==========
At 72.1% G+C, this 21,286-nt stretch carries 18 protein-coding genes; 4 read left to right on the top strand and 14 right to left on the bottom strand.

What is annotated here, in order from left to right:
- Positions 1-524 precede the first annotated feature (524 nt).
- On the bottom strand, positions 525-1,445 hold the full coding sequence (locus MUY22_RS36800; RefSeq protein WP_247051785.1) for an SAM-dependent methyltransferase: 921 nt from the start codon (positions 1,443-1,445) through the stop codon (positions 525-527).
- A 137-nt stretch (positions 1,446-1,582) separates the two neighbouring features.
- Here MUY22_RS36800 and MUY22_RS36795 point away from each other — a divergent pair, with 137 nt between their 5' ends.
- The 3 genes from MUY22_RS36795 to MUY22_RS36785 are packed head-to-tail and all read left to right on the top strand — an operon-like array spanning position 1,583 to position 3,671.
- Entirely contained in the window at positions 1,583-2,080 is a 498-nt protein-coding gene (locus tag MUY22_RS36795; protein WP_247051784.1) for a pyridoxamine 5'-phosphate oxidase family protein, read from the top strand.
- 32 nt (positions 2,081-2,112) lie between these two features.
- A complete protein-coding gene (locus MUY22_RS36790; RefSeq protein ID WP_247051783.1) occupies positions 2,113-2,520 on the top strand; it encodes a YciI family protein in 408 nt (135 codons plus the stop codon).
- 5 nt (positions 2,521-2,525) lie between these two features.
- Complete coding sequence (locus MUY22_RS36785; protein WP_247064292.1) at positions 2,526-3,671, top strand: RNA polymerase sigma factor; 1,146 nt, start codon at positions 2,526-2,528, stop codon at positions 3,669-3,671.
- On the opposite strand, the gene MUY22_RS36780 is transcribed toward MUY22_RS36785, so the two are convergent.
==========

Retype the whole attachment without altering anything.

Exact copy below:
At 72.1% G+C, this 21,286-nt stretch carries 18 protein-coding genes; 4 read left to right on the top strand and 14 right to left on the bottom strand.

What is annotated here, in order from left to right:
- Positions 1-524 precede the first annotated feature (524 nt).
- On the bottom strand, positions 525-1,445 hold the full coding sequence (locus MUY22_RS36800; RefSeq protein WP_247051785.1) for an SAM-dependent methyltransferase: 921 nt from the start codon (positions 1,443-1,445) through the stop codon (positions 525-527).
- A 137-nt stretch (positions 1,446-1,582) separates the two neighbouring features.
- Here MUY22_RS36800 and MUY22_RS36795 point away from each other — a divergent pair, with 137 nt between their 5' ends.
- The 3 genes from MUY22_RS36795 to MUY22_RS36785 are packed head-to-tail and all read left to right on the top strand — an operon-like array spanning position 1,583 to position 3,671.
- Entirely contained in the window at positions 1,583-2,080 is a 498-nt protein-coding gene (locus tag MUY22_RS36795; protein WP_247051784.1) for a pyridoxamine 5'-phosphate oxidase family protein, read from the top strand.
- 32 nt (positions 2,081-2,112) lie between these two features.
- A complete protein-coding gene (locus MUY22_RS36790; RefSeq protein ID WP_247051783.1) occupies positions 2,113-2,520 on the top strand; it encodes a YciI family protein in 408 nt (135 codons plus the stop codon).
- 5 nt (positions 2,521-2,525) lie between these two features.
- Complete coding sequence (locus MUY22_RS36785; protein WP_247064292.1) at positions 2,526-3,671, top strand: RNA polymerase sigma factor; 1,146 nt, start codon at positions 2,526-2,528, stop codon at positions 3,669-3,671.
- On the opposite strand, the gene MUY22_RS36780 is transcribed toward MUY22_RS36785, so the two are convergent.